American military intervention in world affairs has risen drastically since the end of the Second World War. The period following the Second World War saw America assume the role of a superpower that headed the western coalition in what was then a bipolar world. Since the collapse of Soviet Union in the late 80’s, America has had at its disposal the most potent military force. Its economic structure complements military spending, leading to a military industrial complex. Energy resources are a key motivator for the actions of this military industrial complex. The 2003 invasion of Iraq will have to be studied in this context. Understandably, there were questions raised about its legitimacy. There are those who claim it to be a venture to garner strategic oil resources of the country, while others advocated the threat of terrorism posed by dictators like Saddam Hussein. Supporters of the Bush Administration further argued that toppling Saddam Hussein was a just act that needed no elaborate legitimacy. Liberating the country from an oppressive dictatorship was deemed a just act in and of itself. Thus, opinion is divided among public intellectuals, politicians, journalists and activists. But a careful analysis, especially as laid out by Stephen Pelletière in his insightful book Iraq and the International Oil System, clearly reveals America’s material interests in the Gulf region:
“In the last chapter we speculated on the condition of the oil system after the demise of the oil cartel. We suggested that it would have been hard for the system to carry on once the cartel had expired. The events of 1986 would seem to prove that the system was moribund; there was not a single influential group in the United States interceding for the Gulf with the Reagan (or, as we shall see, the Bush) administration….The whole thing is particularly odd, because Reagan had throughout this whole period been faced with one oil-related crisis after another.” (Pelletière, 2001, p.200)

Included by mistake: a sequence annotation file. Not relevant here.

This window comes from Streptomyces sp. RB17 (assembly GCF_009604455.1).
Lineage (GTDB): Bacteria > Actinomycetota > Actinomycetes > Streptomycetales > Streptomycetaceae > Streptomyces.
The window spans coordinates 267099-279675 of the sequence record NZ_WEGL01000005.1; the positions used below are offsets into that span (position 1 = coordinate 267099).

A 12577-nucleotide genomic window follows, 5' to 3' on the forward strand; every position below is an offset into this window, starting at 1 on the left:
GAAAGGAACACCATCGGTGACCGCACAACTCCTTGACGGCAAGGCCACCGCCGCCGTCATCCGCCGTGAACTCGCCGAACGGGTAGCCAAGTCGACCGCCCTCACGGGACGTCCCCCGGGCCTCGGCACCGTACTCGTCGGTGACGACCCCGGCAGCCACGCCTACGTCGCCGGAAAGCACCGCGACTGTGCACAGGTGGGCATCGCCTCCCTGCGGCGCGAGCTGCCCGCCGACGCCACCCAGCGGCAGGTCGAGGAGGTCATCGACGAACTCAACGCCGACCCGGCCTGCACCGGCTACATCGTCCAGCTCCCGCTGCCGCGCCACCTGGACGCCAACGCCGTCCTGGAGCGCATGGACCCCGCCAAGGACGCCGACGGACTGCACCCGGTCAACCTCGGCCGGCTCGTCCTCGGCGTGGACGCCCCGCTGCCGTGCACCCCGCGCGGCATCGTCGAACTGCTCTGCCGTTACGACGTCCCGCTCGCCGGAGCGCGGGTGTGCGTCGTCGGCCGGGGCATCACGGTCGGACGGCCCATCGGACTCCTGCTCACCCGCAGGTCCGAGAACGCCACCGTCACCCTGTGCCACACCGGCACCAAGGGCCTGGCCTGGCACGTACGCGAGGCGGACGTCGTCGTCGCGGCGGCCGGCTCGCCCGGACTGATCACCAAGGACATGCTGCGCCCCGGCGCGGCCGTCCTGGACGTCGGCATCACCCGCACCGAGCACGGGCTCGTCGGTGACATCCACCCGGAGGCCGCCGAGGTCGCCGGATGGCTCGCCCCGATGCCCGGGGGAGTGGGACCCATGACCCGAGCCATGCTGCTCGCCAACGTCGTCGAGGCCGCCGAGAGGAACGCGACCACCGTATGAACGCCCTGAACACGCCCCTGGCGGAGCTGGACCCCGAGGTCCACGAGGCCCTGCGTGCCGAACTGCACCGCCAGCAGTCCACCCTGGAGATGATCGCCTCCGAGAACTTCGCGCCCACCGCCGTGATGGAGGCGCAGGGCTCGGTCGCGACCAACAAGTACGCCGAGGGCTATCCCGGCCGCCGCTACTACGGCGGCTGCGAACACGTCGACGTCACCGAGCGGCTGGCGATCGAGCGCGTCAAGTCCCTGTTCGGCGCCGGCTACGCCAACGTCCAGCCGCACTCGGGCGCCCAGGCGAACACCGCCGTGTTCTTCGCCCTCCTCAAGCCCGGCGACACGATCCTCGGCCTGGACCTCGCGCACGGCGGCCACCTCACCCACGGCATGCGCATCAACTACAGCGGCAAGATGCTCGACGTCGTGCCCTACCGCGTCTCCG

American foreign policy took a new hue since the time of the Reagan Presidency, which began in 1980 and lasted two terms. In many ways the foreign policy framework in the wake of 911 terror strikes is a continuation, if not an accentuation, of the Reagan doctrine. To the disadvantage of the George W. Bush Administration, the events that unfolded after the initiation of the war exposed its real interests, namely material resources and strategic goals. First of all, no WMDs were found. On top of that, investigation carried out by neutral agencies found that Saddam Hussein had not pursued any WMD program during the period following the Gulf War of 1991. To add to their declining credibility, the Bush administration kept modifying its rhetoric to suit every new discovery. From a clear and simple claim of “presence of weapons of mass destruction”, the rhetoric evolved to such phrases as “weapons of mass destruction related program activities.” (Hamill, 2003, p.326) Use of such complex and ambiguous language has weakened what little support the administration had at the beginning of the war operation. George Bush’s later rhetoric also exposes a lack of requisite urgency that underpinned his decision to invade and his determination that America could not wait for the rest of the world to join it in this endeavor. (Hamill, 2003, p.329) Hence in the backdrop of this expose, America’s real agenda becomes clear.
It is an open secret that the middle-east region is of strategic importance. Any country with aspirations to dominate the world will have to have “control” over the region’s resources (read oil) and governments. The United States, the only superpower at the time, was not above this ambition. Noted American intellectual Noam Chomsky points to glaring misinformation released by the White House in his recent scholarship. In Chomsky’s own words,